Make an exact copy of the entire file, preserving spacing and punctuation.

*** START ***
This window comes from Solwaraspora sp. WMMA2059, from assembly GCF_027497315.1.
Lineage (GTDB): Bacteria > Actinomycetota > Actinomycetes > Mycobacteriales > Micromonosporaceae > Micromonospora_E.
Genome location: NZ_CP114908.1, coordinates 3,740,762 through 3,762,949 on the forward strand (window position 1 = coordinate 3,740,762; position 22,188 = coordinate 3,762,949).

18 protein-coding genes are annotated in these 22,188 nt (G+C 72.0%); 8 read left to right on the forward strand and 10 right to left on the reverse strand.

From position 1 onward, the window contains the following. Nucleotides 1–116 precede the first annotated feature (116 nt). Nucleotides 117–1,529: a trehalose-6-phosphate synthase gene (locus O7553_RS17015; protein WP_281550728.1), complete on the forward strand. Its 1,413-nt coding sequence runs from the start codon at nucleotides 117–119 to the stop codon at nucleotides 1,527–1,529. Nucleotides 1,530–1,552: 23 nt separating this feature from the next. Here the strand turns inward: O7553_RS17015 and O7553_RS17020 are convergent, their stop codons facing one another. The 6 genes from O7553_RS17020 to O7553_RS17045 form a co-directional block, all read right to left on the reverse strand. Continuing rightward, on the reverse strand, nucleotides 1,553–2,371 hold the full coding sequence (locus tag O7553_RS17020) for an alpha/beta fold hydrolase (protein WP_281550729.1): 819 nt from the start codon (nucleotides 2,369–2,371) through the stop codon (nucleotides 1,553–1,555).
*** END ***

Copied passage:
This window comes from Solwaraspora sp. WMMA2059, from assembly GCF_027497315.1.
Lineage (GTDB): Bacteria > Actinomycetota > Actinomycetes > Mycobacteriales > Micromonosporaceae > Micromonospora_E.
Genome location: NZ_CP114908.1, coordinates 3,740,762 through 3,762,949 on the forward strand (window position 1 = coordinate 3,740,762; position 22,188 = coordinate 3,762,949).

18 protein-coding genes are annotated in these 22,188 nt (G+C 72.0%); 8 read left to right on the forward strand and 10 right to left on the reverse strand.

From position 1 onward, the window contains the following. Nucleotides 1–116 precede the first annotated feature (116 nt). Nucleotides 117–1,529: a trehalose-6-phosphate synthase gene (locus O7553_RS17015; protein WP_281550728.1), complete on the forward strand. Its 1,413-nt coding sequence runs from the start codon at nucleotides 117–119 to the stop codon at nucleotides 1,527–1,529. Nucleotides 1,530–1,552: 23 nt separating this feature from the next. Here the strand turns inward: O7553_RS17015 and O7553_RS17020 are convergent, their stop codons facing one another. The 6 genes from O7553_RS17020 to O7553_RS17045 form a co-directional block, all read right to left on the reverse strand. Continuing rightward, on the reverse strand, nucleotides 1,553–2,371 hold the full coding sequence (locus tag O7553_RS17020) for an alpha/beta fold hydrolase (protein WP_281550729.1): 819 nt from the start codon (nucleotides 2,369–2,371) through the stop codon (nucleotides 1,553–1,555).